The Bazelon Center opposes involuntary outpatient commitment. View our position statement on inpatient and outpatient commitment for details. Proponents of involuntary outpatient commitment (IOC) cite studies to support their position, but our analysis finds these studies widely misused.
The following chart provides a comprehensive side-by-side comparison of state IOC statutes as of June 2004. It does not include conditional release statutes—such as those found in Alaska, New Hampshire and Tennessee—which require a person to meet inpatient standards and be detained on an inpatient basis before a court can consider IOC. The landscape is changing rapidly but the Bazelon Center has been unable to update the chart. You can view a PDF version of the chart here.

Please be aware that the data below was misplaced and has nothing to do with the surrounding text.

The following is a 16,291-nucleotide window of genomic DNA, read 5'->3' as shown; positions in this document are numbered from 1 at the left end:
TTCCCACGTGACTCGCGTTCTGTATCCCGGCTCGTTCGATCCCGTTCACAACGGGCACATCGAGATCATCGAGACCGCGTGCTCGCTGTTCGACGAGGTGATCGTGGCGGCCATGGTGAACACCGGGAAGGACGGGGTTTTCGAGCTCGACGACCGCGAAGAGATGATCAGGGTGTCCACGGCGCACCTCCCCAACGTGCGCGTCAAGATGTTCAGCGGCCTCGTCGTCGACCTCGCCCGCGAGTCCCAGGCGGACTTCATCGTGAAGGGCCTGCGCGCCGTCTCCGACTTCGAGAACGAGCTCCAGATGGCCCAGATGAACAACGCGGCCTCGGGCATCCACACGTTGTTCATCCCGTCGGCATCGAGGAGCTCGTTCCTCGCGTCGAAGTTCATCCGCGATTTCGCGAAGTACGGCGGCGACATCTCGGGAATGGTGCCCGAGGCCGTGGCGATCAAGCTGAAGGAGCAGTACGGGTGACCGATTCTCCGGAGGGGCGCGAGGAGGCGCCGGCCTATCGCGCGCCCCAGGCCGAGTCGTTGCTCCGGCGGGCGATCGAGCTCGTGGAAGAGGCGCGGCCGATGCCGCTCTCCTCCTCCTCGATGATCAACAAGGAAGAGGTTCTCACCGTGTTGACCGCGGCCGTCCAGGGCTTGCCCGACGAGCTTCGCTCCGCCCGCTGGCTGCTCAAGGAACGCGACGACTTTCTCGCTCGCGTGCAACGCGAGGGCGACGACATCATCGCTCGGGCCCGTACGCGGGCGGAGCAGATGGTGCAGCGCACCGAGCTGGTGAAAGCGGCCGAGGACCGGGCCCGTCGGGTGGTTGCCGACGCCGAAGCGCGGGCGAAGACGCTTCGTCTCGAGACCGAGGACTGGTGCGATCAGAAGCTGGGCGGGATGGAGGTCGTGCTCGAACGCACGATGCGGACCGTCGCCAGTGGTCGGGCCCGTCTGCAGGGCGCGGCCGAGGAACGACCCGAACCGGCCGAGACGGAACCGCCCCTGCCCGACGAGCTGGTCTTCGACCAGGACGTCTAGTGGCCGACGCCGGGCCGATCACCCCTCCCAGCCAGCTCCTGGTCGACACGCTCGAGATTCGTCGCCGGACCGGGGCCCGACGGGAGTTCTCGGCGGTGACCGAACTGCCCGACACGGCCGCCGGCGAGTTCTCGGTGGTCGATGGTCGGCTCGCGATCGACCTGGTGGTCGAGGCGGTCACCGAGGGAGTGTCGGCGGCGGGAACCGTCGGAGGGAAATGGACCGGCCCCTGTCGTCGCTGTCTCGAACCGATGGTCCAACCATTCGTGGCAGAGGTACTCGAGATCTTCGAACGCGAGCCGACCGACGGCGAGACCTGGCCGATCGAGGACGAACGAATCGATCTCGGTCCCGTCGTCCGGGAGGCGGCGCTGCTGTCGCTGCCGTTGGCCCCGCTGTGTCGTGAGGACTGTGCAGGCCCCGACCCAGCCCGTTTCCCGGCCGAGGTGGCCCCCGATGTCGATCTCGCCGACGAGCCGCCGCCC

As the chart indicates, a person with a mental illness can be committed in most of the 37 states that have IOC laws without any finding of imminent dangerousness to self or others. Even without any dangerousness requirement, a number of states explicitly allow police forcibly to pick up and detain people for mental evaluations if they have failed to comply with any provision in an IOC order. These concerns, among others, have led the Bazelon Center to oppose the use of outpatient commitment.